Community Research and Development Information Service - CORDIS



Project ID: 302281
Funded under: FP7-PEOPLE
Country: United Kingdom

The molecular determinants of synaptic plasticity

European researchers investigated the molecular basis of the plasticity of neuronal synapses. Results bring us a step closer to understanding this complex phenomenon.
The molecular determinants of synaptic plasticity
Synaptic plasticity entails the change in function and morphology of the sites of excitatory neurotransmission known as dendritic spines. Accumulating evidence indicates that the structure and function of these dendritic spines needs to be coordinated for proper cognitive function, learning and memory as well as information storage. However, the molecular mechanisms that link these processes are incompletely understood.

Aberrant alterations of dendritic spine morphology and synaptic plasticity contribute to the pathogenesis of neuropsychiatric diseases such as autism spectrum disorders and schizophrenia. The scope of the EU-funded MORPHINGSYNAPSES (The coordination of dendritic spine morphogenesis and function during synaptic plasticity and pathology) project was to study dendritic spine morphology and assess genetic risk factors in neuropsychiatric diseases. For this purpose, researchers used cutting edge imaging techniques and focused on two proteins: ankyrin-G – a key bipolar/schizophrenia risk gene and cadherin-10 – a risk factor for autism.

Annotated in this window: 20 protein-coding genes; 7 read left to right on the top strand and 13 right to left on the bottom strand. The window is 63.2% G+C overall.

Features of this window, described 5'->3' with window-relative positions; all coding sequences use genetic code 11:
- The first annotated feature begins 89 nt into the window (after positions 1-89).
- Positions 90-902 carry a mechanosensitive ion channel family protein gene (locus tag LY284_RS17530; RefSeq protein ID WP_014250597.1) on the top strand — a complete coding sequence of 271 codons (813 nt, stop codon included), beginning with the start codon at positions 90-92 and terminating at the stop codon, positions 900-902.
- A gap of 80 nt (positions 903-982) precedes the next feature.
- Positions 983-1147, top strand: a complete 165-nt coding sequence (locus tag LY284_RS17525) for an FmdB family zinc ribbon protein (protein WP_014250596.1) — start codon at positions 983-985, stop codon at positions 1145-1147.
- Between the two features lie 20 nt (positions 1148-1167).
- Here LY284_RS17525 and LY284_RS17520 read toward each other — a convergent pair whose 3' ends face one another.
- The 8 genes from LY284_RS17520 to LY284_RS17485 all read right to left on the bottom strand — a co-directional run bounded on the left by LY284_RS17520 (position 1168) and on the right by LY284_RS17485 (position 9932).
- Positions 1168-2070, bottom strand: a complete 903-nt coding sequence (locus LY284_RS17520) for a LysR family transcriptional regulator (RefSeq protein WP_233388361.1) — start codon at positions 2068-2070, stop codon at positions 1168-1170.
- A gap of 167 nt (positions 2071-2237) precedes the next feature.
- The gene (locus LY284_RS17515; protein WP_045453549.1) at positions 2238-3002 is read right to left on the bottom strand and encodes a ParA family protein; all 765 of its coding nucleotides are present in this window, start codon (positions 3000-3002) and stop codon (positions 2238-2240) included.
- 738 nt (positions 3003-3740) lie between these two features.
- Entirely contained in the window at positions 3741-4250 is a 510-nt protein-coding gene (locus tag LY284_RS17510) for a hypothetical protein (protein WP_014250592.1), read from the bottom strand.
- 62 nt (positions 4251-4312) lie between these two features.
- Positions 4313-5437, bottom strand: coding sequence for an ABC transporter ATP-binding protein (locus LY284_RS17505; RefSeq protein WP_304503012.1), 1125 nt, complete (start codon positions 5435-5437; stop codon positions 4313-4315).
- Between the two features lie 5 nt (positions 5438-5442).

By structured-illumination microscopy (SIM) and contrary to previous belief, researchers were able to define synaptic nanodomains of ankyrin-G. These alongside other proteins, localised to the dendritic spine. Results showed that ankyrin-G had an important function in maintaining dendritic spine morphology and synaptic plasticity. In parallel, scientists characterised the cellular function of cadherin-10, and found it to be located at both excitatory and inhibitory synapses.

Taken together, MORPHINGSYNAPSES activities led to the identification of novel players in synaptic morphology and plasticity. Considering the implication of these proteins in neuropsychiatric disorders, these findings could help understand the molecular aetiology of these diseases and also serve as therapeutic targets.

Related information


Synaptic plasticity, dendritic spine, cognitive function, ankyrin-G, cadherin-10, neuropsychiatric disorders
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